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  2. What a lovely picture you paint, and obviously one that resonates with others. Your good decision was timely, both for health reasons and the current pandemic. A traveling and house sitting lifestyle could be especially challenging right now, I imagine.

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  3. Hi, Suzanne – Your apartment has the number one feature that I look for wherever I live — walkability! I love how you have mentioned that at one time, apartment living would not have been on your agenda and now it is a perfect fit. There is much wisdom in this post!

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    1. Hi Donna, walkability was a big plus. We do have a car, so on days when the weather isn’t so grand it’s used then or travelling further out of town. Shifting into something smaller makes our living simpler and with what has happened it was the right move.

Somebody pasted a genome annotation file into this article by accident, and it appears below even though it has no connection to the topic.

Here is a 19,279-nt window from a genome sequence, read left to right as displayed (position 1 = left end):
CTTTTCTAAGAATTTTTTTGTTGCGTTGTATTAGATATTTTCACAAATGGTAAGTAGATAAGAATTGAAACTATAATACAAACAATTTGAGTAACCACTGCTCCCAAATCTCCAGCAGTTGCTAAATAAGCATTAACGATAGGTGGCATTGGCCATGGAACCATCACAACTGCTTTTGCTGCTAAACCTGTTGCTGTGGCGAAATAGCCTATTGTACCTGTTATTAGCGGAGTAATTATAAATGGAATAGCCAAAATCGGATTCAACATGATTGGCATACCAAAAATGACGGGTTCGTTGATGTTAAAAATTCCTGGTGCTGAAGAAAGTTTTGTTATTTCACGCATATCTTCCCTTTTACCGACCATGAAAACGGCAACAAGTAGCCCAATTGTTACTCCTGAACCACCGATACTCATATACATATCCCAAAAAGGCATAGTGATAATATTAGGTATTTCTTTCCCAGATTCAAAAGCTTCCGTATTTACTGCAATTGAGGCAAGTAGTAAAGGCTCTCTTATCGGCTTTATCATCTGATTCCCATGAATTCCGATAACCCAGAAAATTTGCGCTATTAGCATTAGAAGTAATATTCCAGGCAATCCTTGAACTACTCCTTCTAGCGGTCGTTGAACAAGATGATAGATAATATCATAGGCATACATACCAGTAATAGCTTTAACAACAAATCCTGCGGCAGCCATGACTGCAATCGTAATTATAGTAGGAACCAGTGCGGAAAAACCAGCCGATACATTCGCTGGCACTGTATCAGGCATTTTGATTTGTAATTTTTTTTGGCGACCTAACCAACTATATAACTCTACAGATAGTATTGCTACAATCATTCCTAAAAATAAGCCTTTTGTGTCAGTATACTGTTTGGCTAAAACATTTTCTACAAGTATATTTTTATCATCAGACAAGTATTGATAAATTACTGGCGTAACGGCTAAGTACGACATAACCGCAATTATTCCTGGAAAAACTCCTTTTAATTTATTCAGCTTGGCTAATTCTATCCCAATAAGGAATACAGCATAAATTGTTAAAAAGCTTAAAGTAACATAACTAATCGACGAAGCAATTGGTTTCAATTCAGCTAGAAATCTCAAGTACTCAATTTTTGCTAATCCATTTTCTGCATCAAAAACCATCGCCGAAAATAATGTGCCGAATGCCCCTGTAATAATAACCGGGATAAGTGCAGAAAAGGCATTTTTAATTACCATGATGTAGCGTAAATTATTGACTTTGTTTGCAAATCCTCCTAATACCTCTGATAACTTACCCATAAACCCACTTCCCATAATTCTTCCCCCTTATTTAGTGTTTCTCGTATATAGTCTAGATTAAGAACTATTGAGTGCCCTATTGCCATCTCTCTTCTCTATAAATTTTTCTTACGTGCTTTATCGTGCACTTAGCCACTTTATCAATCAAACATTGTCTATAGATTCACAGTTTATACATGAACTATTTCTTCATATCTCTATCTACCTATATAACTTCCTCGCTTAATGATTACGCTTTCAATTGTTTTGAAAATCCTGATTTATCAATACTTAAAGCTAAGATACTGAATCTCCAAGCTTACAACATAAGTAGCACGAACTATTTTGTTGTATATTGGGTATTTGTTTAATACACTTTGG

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  4. I can’t believe it’s been two years already, Suz! I remember you changing the blog over and deciding on a new name as if it was yesterday! It’s interesting how our priorities shift over time. I’ve always said I didn’t want to settle, but after seventeen years without a stable home, I sometimes crave familiarity and comfort.

    Apartment living… While I’d love not needing or having a car and being able to walk everywhere, I would have an issue with the noise. We have now been living in a room in a small city for five months and the closer living quarters bug us a bit, even though this is a relatively quiet town. We will see what happens.

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    1. Liesbet, time has certainly flown by. If we were really honest, travelling all the time with no fixed abode has it’s issues and dare I say it as we age, peace, simplicity and belonging to a community is important.

      Your small van would be smaller than where you live now 🙂 Apartment living is certainly not to everyone’s taste which is a good thing as diversity is the spice of life. For us, it was to be a base while still travelling now it is a safe haven and close to the hospital which will be an ongoing place we need to visit more often.

      All the best Liesbet about setting yourselves up the next stage in your lives.